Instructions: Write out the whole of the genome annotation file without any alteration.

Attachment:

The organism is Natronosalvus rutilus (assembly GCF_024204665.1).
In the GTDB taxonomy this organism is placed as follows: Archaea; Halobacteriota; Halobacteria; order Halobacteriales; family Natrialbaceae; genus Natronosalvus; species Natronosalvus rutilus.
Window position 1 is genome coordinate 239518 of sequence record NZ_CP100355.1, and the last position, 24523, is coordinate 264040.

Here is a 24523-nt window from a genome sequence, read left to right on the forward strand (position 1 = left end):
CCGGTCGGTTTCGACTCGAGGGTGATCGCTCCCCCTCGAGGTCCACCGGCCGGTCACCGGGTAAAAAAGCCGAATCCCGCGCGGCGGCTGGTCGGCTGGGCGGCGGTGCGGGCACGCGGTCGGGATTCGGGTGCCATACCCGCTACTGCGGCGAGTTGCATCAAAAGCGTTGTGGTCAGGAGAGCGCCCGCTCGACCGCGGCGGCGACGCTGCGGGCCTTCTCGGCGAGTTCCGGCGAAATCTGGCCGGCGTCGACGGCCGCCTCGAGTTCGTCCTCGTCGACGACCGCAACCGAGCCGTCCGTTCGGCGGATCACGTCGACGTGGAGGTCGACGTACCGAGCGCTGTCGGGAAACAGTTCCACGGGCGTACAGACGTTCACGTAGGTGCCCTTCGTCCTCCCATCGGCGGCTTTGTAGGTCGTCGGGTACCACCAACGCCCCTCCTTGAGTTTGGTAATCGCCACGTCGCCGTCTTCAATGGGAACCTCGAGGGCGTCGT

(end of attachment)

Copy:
The organism is Natronosalvus rutilus (assembly GCF_024204665.1).
In the GTDB taxonomy this organism is placed as follows: Archaea; Halobacteriota; Halobacteria; order Halobacteriales; family Natrialbaceae; genus Natronosalvus; species Natronosalvus rutilus.
Window position 1 is genome coordinate 239518 of sequence record NZ_CP100355.1, and the last position, 24523, is coordinate 264040.

Here is a 24523-nt window from a genome sequence, read left to right on the forward strand (position 1 = left end):
CCGGTCGGTTTCGACTCGAGGGTGATCGCTCCCCCTCGAGGTCCACCGGCCGGTCACCGGGTAAAAAAGCCGAATCCCGCGCGGCGGCTGGTCGGCTGGGCGGCGGTGCGGGCACGCGGTCGGGATTCGGGTGCCATACCCGCTACTGCGGCGAGTTGCATCAAAAGCGTTGTGGTCAGGAGAGCGCCCGCTCGACCGCGGCGGCGACGCTGCGGGCCTTCTCGGCGAGTTCCGGCGAAATCTGGCCGGCGTCGACGGCCGCCTCGAGTTCGTCCTCGTCGACGACCGCAACCGAGCCGTCCGTTCGGCGGATCACGTCGACGTGGAGGTCGACGTACCGAGCGCTGTCGGGAAACAGTTCCACGGGCGTACAGACGTTCACGTAGGTGCCCTTCGTCCTCCCATCGGCGGCTTTGTAGGTCGTCGGGTACCACCAACGCCCCTCCTTGAGTTTGGTAATCGCCACGTCGCCGTCTTCAATGGGAACCTCGAGGGCGTCGT